Specimens of his work as a painter still exist in Rome, Venice, Verona, Pistoia and two in the National Gallery, London (Vision of Saint Eustace and The Virgin and Child with Saint George and Saint Anthony Abbot). Many of his drawings can now be found at the Biblioteca Ambrosiana in Milan, Italy and the Louvre, Paris.

      He influenced many of his contemporaries, but did not create his own school. His genius shone briefly and after his death he was quickly forgotten in the rise of the humanistic and classical culture of the Renaissance. He is now considered the last and most magnificent artist of the courtly style of the Gothic art in the 15th century, called the International Gothic style. On the other hand, he may also be considered as one of the first leaders of the Renaissance movement. His style was ahead of his time, his medals are timeless, his landscapes are more realistic than ever, yet his Legend of St. George, one of his best paintings, is also the most archaistic painting in his oeuvre (source : wikipedia)

    8. Gr8ful Dad 83 months ago | reply

      great find and information...this is the most intresting feature ive seen on flickr..thanks for sharing.

    9. Jukkie 83 months ago | reply

      Excellent story, thanks for sharing.

      123 history

    10. ndbutter 83 months ago | reply

      It's always fun to wonder how things end up where they do. If only that coin could talk...

    11. Indy Camargo 83 months ago | reply

      Very interesting history!
      Indeed thanks for sharing and let us know if any new information comes to life! :)

    12. lear31pilot 82 months ago | reply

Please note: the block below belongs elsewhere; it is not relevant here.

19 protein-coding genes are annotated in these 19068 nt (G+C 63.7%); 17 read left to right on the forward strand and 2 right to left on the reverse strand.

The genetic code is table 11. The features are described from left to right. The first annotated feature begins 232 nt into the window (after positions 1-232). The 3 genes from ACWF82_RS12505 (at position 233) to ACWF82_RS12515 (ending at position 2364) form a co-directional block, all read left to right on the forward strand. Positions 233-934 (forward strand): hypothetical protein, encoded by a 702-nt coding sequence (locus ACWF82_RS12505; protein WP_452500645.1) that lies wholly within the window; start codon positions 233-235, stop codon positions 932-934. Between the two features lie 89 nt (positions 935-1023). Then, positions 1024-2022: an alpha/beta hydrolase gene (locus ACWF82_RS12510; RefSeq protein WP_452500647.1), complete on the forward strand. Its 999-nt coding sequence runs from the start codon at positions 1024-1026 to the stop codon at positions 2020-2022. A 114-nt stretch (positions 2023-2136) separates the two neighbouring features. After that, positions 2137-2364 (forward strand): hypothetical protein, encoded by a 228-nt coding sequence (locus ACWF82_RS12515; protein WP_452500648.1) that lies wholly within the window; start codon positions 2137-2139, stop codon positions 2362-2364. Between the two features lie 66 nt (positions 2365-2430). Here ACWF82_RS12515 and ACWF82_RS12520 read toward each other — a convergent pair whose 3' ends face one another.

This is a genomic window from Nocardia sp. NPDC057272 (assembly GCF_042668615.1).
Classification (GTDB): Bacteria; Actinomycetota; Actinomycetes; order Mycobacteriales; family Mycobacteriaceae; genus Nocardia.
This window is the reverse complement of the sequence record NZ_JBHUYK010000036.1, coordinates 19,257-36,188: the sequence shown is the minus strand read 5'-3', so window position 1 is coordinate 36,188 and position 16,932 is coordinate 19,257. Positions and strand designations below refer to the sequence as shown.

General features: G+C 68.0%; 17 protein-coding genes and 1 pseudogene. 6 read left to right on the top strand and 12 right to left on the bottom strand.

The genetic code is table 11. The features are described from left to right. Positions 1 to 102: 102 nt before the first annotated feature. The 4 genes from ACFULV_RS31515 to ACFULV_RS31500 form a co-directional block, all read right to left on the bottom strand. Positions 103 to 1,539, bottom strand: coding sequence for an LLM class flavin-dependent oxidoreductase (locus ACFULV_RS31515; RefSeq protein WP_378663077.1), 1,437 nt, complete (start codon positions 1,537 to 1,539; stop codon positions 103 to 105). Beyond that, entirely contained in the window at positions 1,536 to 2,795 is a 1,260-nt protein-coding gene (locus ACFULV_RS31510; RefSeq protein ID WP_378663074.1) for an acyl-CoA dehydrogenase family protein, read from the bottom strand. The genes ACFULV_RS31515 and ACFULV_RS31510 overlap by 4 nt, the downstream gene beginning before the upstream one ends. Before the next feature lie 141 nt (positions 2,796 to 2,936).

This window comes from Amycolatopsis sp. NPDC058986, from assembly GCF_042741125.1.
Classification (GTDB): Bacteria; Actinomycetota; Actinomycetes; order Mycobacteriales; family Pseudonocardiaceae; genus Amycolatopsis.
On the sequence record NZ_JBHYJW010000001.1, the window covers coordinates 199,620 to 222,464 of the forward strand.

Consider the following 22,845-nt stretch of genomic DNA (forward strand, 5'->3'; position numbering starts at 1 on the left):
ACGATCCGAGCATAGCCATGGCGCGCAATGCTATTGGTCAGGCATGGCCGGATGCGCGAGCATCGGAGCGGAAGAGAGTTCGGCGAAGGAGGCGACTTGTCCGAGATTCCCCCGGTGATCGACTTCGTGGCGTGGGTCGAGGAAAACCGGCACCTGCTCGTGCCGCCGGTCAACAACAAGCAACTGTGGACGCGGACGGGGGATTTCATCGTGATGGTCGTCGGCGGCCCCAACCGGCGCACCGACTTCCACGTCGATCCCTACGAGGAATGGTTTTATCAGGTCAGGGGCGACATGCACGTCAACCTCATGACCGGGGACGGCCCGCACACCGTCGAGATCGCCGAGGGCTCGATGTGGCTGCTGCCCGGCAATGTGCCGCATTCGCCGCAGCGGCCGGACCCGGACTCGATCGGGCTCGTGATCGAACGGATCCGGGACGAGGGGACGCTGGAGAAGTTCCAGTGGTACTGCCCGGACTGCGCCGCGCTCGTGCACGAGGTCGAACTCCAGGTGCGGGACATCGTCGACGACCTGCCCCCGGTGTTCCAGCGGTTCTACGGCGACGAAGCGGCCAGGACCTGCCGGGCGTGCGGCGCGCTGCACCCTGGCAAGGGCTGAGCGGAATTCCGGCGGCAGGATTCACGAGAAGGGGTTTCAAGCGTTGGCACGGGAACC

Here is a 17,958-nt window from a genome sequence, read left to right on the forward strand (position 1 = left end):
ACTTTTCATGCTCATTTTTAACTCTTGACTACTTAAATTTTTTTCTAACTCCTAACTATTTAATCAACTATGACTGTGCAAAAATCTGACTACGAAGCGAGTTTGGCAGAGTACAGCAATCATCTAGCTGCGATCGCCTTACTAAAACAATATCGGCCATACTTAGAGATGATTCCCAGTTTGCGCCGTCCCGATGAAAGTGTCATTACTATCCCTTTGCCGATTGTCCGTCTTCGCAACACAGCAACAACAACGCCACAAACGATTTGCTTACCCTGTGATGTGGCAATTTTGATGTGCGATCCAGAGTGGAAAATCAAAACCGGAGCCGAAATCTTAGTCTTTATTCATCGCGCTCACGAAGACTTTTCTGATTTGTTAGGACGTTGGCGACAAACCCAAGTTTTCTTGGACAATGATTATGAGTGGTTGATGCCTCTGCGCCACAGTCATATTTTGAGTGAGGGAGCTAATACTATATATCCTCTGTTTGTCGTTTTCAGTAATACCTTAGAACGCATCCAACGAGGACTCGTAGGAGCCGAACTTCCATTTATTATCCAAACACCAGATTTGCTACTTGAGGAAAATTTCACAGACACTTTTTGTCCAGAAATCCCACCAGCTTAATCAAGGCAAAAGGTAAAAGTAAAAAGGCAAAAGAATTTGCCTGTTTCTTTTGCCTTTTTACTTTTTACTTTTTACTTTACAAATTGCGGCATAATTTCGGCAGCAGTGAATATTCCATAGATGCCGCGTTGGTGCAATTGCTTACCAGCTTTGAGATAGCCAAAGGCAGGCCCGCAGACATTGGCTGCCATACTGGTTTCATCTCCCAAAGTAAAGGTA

This medallion is for sale, it needs a home where it can be appreciated. If you know of any collector or collectors interested in
      this form of art, please send them my way! Think of owning one of the rarest medallions in the world. It is amazing when I handle it thinking it is almost six hundred years old.

    13. Txrelichunter 75 months ago | reply

      Krazy kool, I can't imagin wearing something that big.... Talk about bling bling...

    14. Michael LaPalme 66 months ago | reply

      Fascinating account Serrator... I'm off to go dig in my backyard. Looks like I got "Gold Fever" too. :P

    15. JelleS 61 months ago | reply

      Hi, I'm an admin for a group called Archaeological Artefact Photography, and we'd love to have this added to the group!

    16. MintDukat 36 months ago | reply

      Great fund, thanks a lot for the story, your medailon is already recorded on medal search engine mcsearch.info for ever saved. Beatiful masterpiece. Vojtech Darbujan engraver Czech republic

    17. annasayssmile 35 months ago | reply

      Amazing story! I have a reproduction of that same piece. I found it at a thrift shop and could never find out exactly who it was or who had made it because the letters were so faded on it. But this is the same man on mine and, now that I look at the letters more closely, they resemble "Don Inigo de Davalvo". I think I appreciate it more because I finally understand the back story.